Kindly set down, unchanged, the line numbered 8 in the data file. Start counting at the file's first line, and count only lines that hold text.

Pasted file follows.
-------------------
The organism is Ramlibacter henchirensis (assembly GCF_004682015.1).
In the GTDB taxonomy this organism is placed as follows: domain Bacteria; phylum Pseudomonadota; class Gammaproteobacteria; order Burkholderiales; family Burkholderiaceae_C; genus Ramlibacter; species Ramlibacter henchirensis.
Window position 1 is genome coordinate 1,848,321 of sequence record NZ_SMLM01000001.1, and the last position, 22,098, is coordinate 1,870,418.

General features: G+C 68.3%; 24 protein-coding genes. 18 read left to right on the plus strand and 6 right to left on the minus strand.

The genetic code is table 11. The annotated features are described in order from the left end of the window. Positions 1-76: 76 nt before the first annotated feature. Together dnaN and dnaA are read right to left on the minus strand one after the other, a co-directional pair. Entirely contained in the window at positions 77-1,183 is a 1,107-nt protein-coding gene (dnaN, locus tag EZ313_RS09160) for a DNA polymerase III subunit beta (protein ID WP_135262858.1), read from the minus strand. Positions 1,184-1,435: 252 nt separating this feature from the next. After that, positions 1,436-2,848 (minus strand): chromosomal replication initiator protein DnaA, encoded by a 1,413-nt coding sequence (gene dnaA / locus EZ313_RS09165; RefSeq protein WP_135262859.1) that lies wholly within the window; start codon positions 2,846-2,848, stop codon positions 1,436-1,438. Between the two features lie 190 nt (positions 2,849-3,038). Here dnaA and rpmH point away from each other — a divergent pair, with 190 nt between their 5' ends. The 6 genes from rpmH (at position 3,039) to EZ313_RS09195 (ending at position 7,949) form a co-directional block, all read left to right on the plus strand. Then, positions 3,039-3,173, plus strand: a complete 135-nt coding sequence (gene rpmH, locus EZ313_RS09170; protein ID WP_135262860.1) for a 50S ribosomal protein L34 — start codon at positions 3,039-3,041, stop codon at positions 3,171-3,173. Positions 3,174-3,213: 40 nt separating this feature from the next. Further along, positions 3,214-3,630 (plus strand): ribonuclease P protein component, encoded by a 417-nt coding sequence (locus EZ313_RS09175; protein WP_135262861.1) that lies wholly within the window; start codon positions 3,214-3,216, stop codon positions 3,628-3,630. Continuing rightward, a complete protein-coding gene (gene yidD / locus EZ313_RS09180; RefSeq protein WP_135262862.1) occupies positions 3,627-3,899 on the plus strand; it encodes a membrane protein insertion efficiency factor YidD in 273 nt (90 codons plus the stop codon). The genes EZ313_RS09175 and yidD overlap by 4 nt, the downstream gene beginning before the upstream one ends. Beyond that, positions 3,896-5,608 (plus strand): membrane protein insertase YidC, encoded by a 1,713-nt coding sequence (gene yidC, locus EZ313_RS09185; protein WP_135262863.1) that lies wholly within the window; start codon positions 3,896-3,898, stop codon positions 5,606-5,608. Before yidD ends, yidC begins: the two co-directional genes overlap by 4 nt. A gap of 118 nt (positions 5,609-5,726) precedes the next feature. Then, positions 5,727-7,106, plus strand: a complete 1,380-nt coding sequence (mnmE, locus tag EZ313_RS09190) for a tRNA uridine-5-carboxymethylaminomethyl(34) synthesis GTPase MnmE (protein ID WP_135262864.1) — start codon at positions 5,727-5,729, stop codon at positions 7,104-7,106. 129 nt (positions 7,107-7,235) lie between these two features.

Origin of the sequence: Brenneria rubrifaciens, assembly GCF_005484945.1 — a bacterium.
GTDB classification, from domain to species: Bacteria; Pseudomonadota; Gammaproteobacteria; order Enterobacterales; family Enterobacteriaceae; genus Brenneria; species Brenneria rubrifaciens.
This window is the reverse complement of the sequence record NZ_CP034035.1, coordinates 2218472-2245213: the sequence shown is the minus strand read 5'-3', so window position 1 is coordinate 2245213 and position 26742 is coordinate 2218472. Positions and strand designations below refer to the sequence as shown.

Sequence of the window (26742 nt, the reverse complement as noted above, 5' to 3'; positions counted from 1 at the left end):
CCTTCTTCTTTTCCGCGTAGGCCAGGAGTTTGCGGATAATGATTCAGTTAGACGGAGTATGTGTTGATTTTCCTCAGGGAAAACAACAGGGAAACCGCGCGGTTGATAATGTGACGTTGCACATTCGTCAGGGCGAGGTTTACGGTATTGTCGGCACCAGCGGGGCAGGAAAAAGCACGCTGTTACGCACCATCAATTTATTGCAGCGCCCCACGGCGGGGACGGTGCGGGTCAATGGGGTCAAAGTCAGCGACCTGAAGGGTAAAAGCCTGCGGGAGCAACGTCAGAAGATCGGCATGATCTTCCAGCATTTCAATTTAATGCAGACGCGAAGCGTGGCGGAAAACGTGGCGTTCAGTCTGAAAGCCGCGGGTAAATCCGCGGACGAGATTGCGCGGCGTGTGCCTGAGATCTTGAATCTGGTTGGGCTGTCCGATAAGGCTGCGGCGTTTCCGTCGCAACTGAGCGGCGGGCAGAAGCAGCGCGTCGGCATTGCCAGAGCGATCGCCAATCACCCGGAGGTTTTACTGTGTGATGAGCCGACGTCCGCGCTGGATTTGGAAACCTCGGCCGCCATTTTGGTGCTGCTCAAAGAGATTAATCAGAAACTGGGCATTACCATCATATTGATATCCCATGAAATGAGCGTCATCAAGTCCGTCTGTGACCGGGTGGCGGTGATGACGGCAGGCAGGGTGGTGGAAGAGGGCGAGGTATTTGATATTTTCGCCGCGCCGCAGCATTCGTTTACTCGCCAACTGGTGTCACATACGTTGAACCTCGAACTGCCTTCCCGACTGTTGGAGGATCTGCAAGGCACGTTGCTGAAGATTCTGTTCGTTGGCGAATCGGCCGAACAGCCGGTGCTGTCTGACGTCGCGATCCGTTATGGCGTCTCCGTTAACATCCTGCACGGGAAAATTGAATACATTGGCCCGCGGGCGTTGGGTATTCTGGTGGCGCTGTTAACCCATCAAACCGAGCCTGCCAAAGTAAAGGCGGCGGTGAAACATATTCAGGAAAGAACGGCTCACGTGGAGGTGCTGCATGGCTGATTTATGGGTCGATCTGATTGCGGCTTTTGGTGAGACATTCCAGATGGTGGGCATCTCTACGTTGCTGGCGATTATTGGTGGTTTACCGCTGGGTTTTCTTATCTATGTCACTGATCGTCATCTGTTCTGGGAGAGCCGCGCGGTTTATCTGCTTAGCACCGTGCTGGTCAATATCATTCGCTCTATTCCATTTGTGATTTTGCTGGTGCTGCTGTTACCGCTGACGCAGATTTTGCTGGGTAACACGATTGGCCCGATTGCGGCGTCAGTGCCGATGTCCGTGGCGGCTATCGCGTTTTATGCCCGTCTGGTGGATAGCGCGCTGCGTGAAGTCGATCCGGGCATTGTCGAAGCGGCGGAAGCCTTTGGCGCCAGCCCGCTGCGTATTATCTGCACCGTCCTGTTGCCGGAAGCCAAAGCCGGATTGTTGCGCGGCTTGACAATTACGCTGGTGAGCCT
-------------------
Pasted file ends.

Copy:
This window is the reverse complement of the sequence record NZ_CP034035.1, coordinates 2218472-2245213: the sequence shown is the minus strand read 5'-3', so window position 1 is coordinate 2245213 and position 26742 is coordinate 2218472. Positions and strand designations below refer to the sequence as shown.